You can use just about any container or vessel you can think of to make a beautiful and unique planter, and bowls filled with beautiful blooms are always some of my favourites. Read on to find out how to use a bowl as a planter!
I found this really fun old pyrex bowl in a thrift store recently. I loved the blue color but it was just a bit scratched up so I thought this would be the perfect opportunity to show how to use a bowl as a planter! I’ve been having fun using a few different unique containers for my planters this year, but I think this one may be my favourite so far. Don’t worry, this isn’t one of the really valuable pyrex bowls, this is just from a mixing bowl set made in the 80’s or 90’s. 🙂
You can also see how to use galvanized buckets as planters here: Using Galvanized Containers as Planters. I also have a post on using baskets as planters coming up, so keep an eye out for that one! 🙂
How to Use a Bowl as a Planter
There are a few different ways that you can go about using bowls as planters. The first issue we’ll need to discuss is drainage.
The most straightforward way to deal with the drainage issue is to drill a hole in the bottom of your bowl. If your bowl is ceramic, plastic, or made of wood, then this should be fairly simple.
If your bowl is glass like mine, then you’ll need a diamond tip drill bit to drill your hole.
Of course, there’s always a risk that your bowl may break when you try to drill into it so you may choose not to drill a drainage hole at all. If this is what you choose to do, you have some options!
How to Use a Bowl as a Planter With No Drainage
The first thing you can do is to use your beautiful bowl as kind of a “planter cover”. To do this, you’ll need to find a slightly smaller, more drill-able bowl to fit inside your planter bowl to actually hold the soil you’ll be planting in. Once you’ve found the right size bowl, you can just drill holes in it, and remove it from the outer planter cover bowl every once in awhile to allow for full drainage. Try looking for a large plastic or metal mixing bowl. If you use plants that get really full and trail over the edges of your planter, you shouldn’t be able to see the inner bowl at all!
The other option is to keep your bowl completely drainage free. This is a great option if you don’t mind baby-ing your planter a little bit. 🙂 You generally want to keep it somewhere that it will be covered so that your bowl doesn’t fill up and overflow when it rains. Of course, you’ll also need to water it yourself regularly because the rain won’t be of any use to you.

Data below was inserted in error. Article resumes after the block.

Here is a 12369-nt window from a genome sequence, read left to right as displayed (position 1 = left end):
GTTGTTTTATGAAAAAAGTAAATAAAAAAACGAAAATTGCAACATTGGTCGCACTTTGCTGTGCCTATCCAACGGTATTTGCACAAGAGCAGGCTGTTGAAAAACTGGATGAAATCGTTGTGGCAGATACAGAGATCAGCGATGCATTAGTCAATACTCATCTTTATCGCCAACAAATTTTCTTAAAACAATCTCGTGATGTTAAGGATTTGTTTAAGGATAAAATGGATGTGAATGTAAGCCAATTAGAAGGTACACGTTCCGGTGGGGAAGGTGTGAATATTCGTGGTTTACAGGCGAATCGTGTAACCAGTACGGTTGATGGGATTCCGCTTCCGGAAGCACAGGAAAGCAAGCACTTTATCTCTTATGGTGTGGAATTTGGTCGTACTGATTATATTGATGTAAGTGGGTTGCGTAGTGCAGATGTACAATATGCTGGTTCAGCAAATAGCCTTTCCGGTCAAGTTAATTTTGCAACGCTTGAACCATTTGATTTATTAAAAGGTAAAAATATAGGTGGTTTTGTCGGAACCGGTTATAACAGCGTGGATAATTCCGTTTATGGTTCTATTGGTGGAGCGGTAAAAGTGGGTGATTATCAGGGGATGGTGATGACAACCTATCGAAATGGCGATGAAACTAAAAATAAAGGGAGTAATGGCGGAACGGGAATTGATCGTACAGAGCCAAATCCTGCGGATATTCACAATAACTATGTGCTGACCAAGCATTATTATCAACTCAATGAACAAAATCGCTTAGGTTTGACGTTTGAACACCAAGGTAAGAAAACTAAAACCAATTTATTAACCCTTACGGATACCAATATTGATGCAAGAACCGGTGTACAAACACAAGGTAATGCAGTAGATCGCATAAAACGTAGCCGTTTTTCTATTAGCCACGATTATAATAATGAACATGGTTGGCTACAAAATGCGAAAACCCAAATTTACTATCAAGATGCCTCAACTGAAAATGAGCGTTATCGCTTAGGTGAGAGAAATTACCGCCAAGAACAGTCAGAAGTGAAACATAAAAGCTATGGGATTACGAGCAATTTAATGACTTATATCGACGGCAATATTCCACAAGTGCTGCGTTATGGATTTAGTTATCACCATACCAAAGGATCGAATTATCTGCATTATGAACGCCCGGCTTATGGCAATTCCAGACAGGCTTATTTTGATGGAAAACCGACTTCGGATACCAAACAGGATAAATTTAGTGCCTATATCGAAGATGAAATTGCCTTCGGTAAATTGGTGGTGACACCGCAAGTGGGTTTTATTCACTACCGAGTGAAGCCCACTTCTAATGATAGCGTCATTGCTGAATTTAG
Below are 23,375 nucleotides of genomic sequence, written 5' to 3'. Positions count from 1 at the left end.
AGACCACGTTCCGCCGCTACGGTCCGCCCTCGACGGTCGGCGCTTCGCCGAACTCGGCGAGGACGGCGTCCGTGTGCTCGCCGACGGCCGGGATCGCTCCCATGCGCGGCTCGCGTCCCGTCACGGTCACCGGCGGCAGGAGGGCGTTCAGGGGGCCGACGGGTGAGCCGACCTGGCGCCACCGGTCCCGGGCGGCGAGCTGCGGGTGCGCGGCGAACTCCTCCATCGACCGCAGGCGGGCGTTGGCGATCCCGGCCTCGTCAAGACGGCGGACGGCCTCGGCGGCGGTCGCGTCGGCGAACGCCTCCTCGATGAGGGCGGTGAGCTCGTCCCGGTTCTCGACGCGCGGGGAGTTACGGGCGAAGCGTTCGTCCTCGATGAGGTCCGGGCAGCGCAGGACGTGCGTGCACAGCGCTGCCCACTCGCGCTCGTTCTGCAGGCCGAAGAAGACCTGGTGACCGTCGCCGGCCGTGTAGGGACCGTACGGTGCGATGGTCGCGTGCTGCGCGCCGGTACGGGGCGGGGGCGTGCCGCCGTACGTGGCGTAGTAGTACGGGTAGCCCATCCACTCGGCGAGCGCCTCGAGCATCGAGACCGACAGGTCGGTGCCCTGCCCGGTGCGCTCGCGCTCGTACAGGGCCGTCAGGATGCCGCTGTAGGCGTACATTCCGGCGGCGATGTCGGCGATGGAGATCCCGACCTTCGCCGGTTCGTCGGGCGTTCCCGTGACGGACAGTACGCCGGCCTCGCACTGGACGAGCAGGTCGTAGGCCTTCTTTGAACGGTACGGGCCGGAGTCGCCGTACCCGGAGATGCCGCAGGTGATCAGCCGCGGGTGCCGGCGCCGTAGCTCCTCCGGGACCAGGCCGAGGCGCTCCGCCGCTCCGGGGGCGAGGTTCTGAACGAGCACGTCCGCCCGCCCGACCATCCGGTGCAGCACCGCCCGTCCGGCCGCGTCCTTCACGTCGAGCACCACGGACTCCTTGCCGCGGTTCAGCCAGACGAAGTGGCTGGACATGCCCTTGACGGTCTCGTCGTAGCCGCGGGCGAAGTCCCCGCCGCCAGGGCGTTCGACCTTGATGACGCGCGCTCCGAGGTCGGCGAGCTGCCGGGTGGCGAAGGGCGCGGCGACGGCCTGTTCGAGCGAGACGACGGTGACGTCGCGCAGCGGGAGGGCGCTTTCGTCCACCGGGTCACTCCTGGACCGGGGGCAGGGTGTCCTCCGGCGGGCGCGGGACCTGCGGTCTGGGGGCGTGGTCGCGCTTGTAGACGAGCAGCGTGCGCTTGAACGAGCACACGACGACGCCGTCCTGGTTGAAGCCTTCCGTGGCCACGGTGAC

This last option is what I went with this time around because I was a bit nervous about the possibility of breaking this cute bowl that I’d found and I’ve been having a lot of luck with some drainage-free houseplants lately. I’m also outside every day, so I don’t mind having to watch over this cute little bowl planter a little bit.
Filling My Bowl Planter
To start out, I filled the bottom section of my bowl with wood chips. These provide a tiny bit of drainage and they also make the planter a little less heavy. The weight issue isn’t such a big deal with a little bowl like this, but bigger planters can definitely weigh a ton once they’re filled!
Next, I filled my bowl up to about half full with potting mix.
Then it was time for the fun part!
Since I was going for a really full looking planter, I simply placed all of the plants that I wanted to use down on top of the potting mix where I wanted them. When I was happy with how things looked, I just filled in around the plants with a few more handfuls of potting mix.
For this planter I used:
- Sweet Potato Vine
- Purple Wandering Jew
- White Salvia (It’s there, it just doesn’t have any flowers yet!)
- Wizard Mix Coleus
I’ve always loved the look of bowl planters, so it’s really fun to have one of my own now and I love the pop of bright blue on my deck!
Have you ever tried to use a bowl as a planter? What tips would you add?
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